When it comes to the rich cultural heritage of Thailand, few things can compare to the art of Krabi-krabong. This martial art, which incorporates the use of swords, spears, and other weapons, has been a part of Thai culture for centuries, and is still practiced today. In this article, we will take a closer look at the curved sword used in Krabi-krabong, known as the Krabi-krabong sword, and explore its history, design, and significance in Thai culture.

History of the Krabi-Krabong Sword

The Krabi-krabong sword has a long and storied history, dating back to the Ayutthaya period of Thai history (1351-1767). During this time, Krabi-krabong was a popular martial art among the royal court and the military. The curved sword was one of the most important weapons used in the art, and was favored for its ability to deliver powerful, sweeping strikes.

Krabi or Daab Dha: The Sword-Knife of Southeast Asia

The Krabi or Daab Dha is a distinctive sword from Southeast Asia that has captured the attention of martial arts enthusiasts around the world. This weapon is characterized by its gentle curve and single edge, much like the Japanese katana. However, the Krabi Dha has a round gross-grip section and no guard, making it unique in its design.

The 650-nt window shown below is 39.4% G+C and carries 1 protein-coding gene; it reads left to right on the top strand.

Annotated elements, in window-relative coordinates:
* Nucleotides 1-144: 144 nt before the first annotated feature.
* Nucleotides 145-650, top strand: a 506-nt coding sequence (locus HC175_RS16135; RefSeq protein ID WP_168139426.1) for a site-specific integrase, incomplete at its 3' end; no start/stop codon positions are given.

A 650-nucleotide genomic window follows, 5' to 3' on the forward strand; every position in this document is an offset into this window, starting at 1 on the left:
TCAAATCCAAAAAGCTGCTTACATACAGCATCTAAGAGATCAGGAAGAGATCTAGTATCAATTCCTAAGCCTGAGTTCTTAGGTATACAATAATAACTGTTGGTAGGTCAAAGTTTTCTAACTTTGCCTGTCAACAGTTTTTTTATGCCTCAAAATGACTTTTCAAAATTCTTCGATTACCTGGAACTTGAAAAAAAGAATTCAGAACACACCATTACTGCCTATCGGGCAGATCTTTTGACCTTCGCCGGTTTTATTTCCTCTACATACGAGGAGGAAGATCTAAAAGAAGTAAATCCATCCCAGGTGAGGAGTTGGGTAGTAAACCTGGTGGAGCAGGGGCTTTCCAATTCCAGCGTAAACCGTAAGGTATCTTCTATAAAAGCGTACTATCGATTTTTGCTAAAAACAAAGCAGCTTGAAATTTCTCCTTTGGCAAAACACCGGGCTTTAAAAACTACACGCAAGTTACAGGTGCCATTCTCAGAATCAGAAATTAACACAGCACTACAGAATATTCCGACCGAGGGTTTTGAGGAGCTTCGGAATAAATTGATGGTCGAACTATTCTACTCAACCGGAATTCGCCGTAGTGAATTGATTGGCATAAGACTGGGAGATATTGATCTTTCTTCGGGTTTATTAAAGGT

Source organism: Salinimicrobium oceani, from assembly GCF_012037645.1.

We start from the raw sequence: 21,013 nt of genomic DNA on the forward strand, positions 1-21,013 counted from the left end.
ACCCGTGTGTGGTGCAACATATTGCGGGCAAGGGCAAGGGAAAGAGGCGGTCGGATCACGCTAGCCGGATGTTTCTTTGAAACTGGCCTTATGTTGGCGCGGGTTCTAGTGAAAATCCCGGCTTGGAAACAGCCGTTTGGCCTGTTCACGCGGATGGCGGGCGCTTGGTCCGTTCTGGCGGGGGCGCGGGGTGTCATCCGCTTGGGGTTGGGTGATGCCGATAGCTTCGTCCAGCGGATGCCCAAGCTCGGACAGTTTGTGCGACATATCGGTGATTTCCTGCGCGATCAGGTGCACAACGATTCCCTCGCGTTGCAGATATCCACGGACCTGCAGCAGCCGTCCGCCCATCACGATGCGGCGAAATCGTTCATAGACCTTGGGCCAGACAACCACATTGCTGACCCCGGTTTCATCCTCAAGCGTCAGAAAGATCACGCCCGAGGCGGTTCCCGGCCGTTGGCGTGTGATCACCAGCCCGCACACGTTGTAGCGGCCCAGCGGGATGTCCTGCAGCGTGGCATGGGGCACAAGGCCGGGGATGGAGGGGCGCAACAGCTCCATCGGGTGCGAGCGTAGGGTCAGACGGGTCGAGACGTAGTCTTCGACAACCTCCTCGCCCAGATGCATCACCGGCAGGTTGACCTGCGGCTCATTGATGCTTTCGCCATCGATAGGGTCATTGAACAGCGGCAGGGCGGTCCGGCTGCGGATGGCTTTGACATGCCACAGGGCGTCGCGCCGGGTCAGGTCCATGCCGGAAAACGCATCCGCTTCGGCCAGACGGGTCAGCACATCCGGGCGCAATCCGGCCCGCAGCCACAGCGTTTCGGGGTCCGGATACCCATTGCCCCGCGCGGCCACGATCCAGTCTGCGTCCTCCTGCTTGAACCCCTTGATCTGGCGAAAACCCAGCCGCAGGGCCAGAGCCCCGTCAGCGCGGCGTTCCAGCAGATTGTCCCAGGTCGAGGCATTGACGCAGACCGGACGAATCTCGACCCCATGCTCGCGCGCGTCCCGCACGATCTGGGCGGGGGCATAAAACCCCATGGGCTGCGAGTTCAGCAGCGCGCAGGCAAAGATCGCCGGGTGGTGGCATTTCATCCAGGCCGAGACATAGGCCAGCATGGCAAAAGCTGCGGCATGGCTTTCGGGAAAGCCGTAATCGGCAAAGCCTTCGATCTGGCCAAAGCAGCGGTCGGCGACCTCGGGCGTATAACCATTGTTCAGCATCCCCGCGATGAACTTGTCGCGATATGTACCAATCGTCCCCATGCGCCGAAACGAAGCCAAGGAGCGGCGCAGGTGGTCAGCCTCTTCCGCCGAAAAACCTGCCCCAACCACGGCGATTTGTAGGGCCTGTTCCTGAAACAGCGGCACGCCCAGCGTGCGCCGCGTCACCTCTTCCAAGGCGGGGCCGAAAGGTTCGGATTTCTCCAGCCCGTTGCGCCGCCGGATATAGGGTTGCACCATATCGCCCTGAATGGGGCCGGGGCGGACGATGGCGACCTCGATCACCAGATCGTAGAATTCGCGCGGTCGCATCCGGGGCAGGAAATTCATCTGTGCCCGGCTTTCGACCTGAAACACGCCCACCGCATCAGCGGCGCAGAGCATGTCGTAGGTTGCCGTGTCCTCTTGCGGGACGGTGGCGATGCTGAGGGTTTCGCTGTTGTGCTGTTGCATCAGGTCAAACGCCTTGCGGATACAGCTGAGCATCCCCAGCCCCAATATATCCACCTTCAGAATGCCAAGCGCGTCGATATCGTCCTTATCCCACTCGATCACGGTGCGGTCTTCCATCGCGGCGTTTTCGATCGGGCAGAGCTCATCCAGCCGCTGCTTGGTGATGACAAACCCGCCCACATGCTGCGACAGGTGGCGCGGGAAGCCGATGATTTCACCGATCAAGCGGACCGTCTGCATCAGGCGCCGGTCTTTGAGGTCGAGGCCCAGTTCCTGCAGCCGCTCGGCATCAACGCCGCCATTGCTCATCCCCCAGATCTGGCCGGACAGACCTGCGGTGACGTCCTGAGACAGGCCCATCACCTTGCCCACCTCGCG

One of the interesting features of the Krabi Dha is its versatility in terms of blade positioning. The blade can be upward or downward when used, and the tip of the sword can appear in a variety of ways. Sometimes it is up-swept, while other times it is down-swept. Some are squared-off, while others appear spear-like.

While the origins of the Krabi Dha are not entirely clear, some historians believe that it may have its roots in China. In Chinese, the word for knife is dao, which is similar in pronunciation to the Thai word for sword, dha. It is possible that the Krabi Dha was used in the Himalayas and then spread into Southeast Asia or possibly even brought by the migrating Thai people in the southern provinces of China.

The Krabi Dha is a one-handed weapon that is commonly used in Krabi Krabong, a traditional Thai martial art. It is very light and easy to hold, making it ideal for this style of fighting. The sword is carried just under the armpit and held with a rope, allowing for quick and easy access when needed.

The length and weight of the Krabi Dha can vary, but it is typically around 20 inches (50 cm) long and weighs around 1.1 lbs (500 grams). There is also a slightly smaller and lighter version of the Krabi Dha called the Daab Song Mue. This sword can feature a very small guard at times and can also be used as a duel-wielding weapon.